Nearly every major airline – with the exception of JetBlue, Alaska Airlines, Southwest Airlines and Frontier Airlines – is treating each day this summer as a peak travel day, which means additional fees on the price of every ticket. According to a report, the airlines will charge $10 on Tuesdays and Wednesdays, $20 on Thursdays, Fridays, Saturdays and Mondays and $30 on Sundays. And these charges apply only to one-way tickets, so if you’re flying round trip, the surcharge is double.
Unlike baggage fees, which are charged separately, peak travel surcharges are added to the base airfare price and a 7.5% sales tax is applied. It’s very similar to how fuel surcharges are added to the price of your ticket. Essentially, they are a hidden cost.
The peak travel surcharges will drop off in the last week of August as the busy summer travel season winds down. So, if you’re looking to take a trip but don’t want to pay top dollar, perhaps it’s better to travel late, than never.
Here’s some more travel news you can use:
- According to a recent report, in the not-too-distant future, travelers will have “digital personalities” that will identify them before an air fare search begins. Carriers will be able to “see” shoppers and deliver their search results, intelligently and in real time. For instance, let’s say you are executive platinum on American Airlines and you’re looking to book a flight at AA.com. American’s site would know to waive your baggage fees. Or maybe you’re not executive platinum, but the carrier has lost your bag twice in the last few months, so it would know to waive the bag fee for your next flight.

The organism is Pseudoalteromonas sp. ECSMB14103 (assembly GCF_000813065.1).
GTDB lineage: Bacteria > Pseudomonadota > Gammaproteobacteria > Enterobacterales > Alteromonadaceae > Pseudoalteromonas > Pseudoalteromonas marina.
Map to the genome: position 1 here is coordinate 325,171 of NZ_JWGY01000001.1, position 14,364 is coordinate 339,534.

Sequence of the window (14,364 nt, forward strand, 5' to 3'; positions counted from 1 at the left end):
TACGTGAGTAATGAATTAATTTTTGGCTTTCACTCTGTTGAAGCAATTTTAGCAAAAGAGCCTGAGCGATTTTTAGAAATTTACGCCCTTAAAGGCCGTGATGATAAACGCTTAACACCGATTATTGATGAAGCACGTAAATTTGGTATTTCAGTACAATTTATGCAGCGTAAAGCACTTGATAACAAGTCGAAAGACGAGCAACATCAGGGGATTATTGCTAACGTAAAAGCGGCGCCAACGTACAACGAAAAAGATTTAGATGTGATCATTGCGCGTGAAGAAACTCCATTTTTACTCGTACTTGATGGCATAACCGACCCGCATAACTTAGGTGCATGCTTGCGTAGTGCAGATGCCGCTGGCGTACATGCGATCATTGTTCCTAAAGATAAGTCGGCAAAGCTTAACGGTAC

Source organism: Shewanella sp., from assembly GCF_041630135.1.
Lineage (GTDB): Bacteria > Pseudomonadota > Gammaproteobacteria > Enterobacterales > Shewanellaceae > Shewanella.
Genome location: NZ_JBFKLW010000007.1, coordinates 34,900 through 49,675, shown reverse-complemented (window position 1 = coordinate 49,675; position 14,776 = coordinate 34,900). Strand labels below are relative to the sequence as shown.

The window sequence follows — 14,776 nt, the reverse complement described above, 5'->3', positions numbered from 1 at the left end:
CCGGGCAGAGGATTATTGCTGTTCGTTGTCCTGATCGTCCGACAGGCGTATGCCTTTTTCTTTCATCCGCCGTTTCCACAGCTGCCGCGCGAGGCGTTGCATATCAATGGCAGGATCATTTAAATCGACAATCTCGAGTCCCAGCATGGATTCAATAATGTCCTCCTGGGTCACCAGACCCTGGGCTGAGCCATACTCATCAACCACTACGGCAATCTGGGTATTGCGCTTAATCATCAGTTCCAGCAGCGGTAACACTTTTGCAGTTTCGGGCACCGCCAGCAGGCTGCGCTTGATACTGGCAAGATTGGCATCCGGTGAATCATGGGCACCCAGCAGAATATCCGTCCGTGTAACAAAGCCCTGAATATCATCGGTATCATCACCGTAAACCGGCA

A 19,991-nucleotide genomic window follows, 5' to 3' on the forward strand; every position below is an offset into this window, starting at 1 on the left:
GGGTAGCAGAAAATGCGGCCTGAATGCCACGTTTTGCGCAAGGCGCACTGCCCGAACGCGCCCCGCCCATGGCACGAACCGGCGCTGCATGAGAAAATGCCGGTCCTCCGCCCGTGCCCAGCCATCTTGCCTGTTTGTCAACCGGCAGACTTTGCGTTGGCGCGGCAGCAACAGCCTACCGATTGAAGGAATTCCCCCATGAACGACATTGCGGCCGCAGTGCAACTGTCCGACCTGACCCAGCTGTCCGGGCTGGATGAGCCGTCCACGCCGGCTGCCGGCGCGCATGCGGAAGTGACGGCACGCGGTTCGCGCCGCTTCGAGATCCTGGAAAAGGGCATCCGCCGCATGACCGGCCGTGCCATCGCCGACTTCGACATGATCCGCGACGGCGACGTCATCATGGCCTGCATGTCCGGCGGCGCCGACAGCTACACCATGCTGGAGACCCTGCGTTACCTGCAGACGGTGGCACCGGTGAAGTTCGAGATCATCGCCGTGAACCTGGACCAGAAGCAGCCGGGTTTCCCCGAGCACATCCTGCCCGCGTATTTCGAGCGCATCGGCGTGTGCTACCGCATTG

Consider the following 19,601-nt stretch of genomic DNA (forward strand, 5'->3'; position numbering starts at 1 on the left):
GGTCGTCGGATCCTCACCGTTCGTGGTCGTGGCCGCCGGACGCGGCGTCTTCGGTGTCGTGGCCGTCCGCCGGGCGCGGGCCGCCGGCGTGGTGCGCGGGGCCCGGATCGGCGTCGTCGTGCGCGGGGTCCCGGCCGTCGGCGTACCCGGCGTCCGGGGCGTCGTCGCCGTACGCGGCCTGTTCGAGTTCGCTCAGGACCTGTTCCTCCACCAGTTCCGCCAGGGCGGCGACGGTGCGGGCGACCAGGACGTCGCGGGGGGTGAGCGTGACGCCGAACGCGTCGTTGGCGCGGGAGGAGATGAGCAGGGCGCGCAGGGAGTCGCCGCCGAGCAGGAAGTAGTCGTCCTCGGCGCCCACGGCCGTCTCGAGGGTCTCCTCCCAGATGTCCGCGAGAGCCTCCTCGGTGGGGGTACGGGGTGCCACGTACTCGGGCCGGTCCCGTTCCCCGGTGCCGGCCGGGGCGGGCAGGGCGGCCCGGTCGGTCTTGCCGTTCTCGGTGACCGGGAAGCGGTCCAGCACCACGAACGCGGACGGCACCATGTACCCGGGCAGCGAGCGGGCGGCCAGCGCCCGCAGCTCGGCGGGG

- Although the threat of a potential flight attendant strike is still months away, American Airlines is actively making its contingency plan for staffing flights. The airline has sent letters to area managers asking for volunteers to complete flight attendant training, in case a resolution with the Association of Professional Flight Attendants is not finalized in time to prevent a strike.
- According to the USA Today, airline passengers who get frustrated and kick a wall, throw a suitcase or make a pithy comment to a screener could find themselves in a little-known Homeland Security database. The TSA says it is keeping records of people who make its screeners feel threatened as part of an effort to prevent workplace violence.